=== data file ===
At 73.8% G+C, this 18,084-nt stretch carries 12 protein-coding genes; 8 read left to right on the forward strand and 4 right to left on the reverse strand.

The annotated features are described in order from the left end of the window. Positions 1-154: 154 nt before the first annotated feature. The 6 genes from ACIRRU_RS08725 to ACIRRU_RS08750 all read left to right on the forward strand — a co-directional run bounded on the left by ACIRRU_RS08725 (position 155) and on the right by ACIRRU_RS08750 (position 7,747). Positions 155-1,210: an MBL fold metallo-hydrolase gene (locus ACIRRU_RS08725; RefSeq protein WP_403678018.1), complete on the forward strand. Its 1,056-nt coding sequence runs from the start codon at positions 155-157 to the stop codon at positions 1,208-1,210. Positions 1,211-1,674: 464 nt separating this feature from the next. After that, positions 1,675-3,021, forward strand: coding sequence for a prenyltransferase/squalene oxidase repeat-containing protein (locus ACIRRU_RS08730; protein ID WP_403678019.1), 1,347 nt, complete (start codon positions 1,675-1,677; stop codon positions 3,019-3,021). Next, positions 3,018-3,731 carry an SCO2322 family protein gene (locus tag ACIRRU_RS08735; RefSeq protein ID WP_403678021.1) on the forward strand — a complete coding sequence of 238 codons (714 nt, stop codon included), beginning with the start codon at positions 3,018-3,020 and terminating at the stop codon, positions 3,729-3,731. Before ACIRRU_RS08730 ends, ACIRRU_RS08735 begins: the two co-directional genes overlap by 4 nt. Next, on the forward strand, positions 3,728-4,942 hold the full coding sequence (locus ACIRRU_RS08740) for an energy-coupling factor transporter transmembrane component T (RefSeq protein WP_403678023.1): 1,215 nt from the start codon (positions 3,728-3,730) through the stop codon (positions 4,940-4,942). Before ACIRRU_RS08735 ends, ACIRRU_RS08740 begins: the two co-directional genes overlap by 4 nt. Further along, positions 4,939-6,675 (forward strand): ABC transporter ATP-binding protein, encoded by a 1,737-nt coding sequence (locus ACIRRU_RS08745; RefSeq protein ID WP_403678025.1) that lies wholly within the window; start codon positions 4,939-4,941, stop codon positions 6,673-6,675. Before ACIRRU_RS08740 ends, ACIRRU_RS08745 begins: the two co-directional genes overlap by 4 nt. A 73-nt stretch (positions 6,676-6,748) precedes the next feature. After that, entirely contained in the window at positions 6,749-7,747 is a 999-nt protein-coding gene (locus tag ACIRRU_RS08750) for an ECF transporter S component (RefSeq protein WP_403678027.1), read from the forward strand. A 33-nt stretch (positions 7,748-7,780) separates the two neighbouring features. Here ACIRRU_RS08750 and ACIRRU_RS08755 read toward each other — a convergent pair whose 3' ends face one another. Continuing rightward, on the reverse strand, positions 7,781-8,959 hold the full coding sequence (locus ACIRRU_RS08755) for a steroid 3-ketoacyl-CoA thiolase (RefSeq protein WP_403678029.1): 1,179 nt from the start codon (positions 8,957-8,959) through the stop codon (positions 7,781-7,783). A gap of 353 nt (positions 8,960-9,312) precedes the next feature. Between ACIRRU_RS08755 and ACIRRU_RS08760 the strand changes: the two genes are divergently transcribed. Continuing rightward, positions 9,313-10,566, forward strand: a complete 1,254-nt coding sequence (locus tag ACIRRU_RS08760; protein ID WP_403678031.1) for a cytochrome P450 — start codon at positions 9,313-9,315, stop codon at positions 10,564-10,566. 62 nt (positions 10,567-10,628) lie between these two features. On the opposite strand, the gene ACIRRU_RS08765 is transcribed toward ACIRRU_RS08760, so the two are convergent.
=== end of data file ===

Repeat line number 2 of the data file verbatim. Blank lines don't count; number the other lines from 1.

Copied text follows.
The annotated features are described in order from the left end of the window. Positions 1-154: 154 nt before the first annotated feature. The 6 genes from ACIRRU_RS08725 to ACIRRU_RS08750 all read left to right on the forward strand — a co-directional run bounded on the left by ACIRRU_RS08725 (position 155) and on the right by ACIRRU_RS08750 (position 7,747). Positions 155-1,210: an MBL fold metallo-hydrolase gene (locus ACIRRU_RS08725; RefSeq protein WP_403678018.1), complete on the forward strand. Its 1,056-nt coding sequence runs from the start codon at positions 155-157 to the stop codon at positions 1,208-1,210. Positions 1,211-1,674: 464 nt separating this feature from the next. After that, positions 1,675-3,021, forward strand: coding sequence for a prenyltransferase/squalene oxidase repeat-containing protein (locus ACIRRU_RS08730; protein ID WP_403678019.1), 1,347 nt, complete (start codon positions 1,675-1,677; stop codon positions 3,019-3,021). Next, positions 3,018-3,731 carry an SCO2322 family protein gene (locus tag ACIRRU_RS08735; RefSeq protein ID WP_403678021.1) on the forward strand — a complete coding sequence of 238 codons (714 nt, stop codon included), beginning with the start codon at positions 3,018-3,020 and terminating at the stop codon, positions 3,729-3,731. Before ACIRRU_RS08730 ends, ACIRRU_RS08735 begins: the two co-directional genes overlap by 4 nt. Next, on the forward strand, positions 3,728-4,942 hold the full coding sequence (locus ACIRRU_RS08740) for an energy-coupling factor transporter transmembrane component T (RefSeq protein WP_403678023.1): 1,215 nt from the start codon (positions 3,728-3,730) through the stop codon (positions 4,940-4,942). Before ACIRRU_RS08735 ends, ACIRRU_RS08740 begins: the two co-directional genes overlap by 4 nt. Further along, positions 4,939-6,675 (forward strand): ABC transporter ATP-binding protein, encoded by a 1,737-nt coding sequence (locus ACIRRU_RS08745; RefSeq protein ID WP_403678025.1) that lies wholly within the window; start codon positions 4,939-4,941, stop codon positions 6,673-6,675. Before ACIRRU_RS08740 ends, ACIRRU_RS08745 begins: the two co-directional genes overlap by 4 nt. A 73-nt stretch (positions 6,676-6,748) precedes the next feature. After that, entirely contained in the window at positions 6,749-7,747 is a 999-nt protein-coding gene (locus tag ACIRRU_RS08750) for an ECF transporter S component (RefSeq protein WP_403678027.1), read from the forward strand. A 33-nt stretch (positions 7,748-7,780) separates the two neighbouring features. Here ACIRRU_RS08750 and ACIRRU_RS08755 read toward each other — a convergent pair whose 3' ends face one another. Continuing rightward, on the reverse strand, positions 7,781-8,959 hold the full coding sequence (locus ACIRRU_RS08755) for a steroid 3-ketoacyl-CoA thiolase (RefSeq protein WP_403678029.1): 1,179 nt from the start codon (positions 8,957-8,959) through the stop codon (positions 7,781-7,783). A gap of 353 nt (positions 8,960-9,312) precedes the next feature. Between ACIRRU_RS08755 and ACIRRU_RS08760 the strand changes: the two genes are divergently transcribed. Continuing rightward, positions 9,313-10,566, forward strand: a complete 1,254-nt coding sequence (locus tag ACIRRU_RS08760; protein ID WP_403678031.1) for a cytochrome P450 — start codon at positions 9,313-9,315, stop codon at positions 10,564-10,566. 62 nt (positions 10,567-10,628) lie between these two features. On the opposite strand, the gene ACIRRU_RS08765 is transcribed toward ACIRRU_RS08760, so the two are convergent.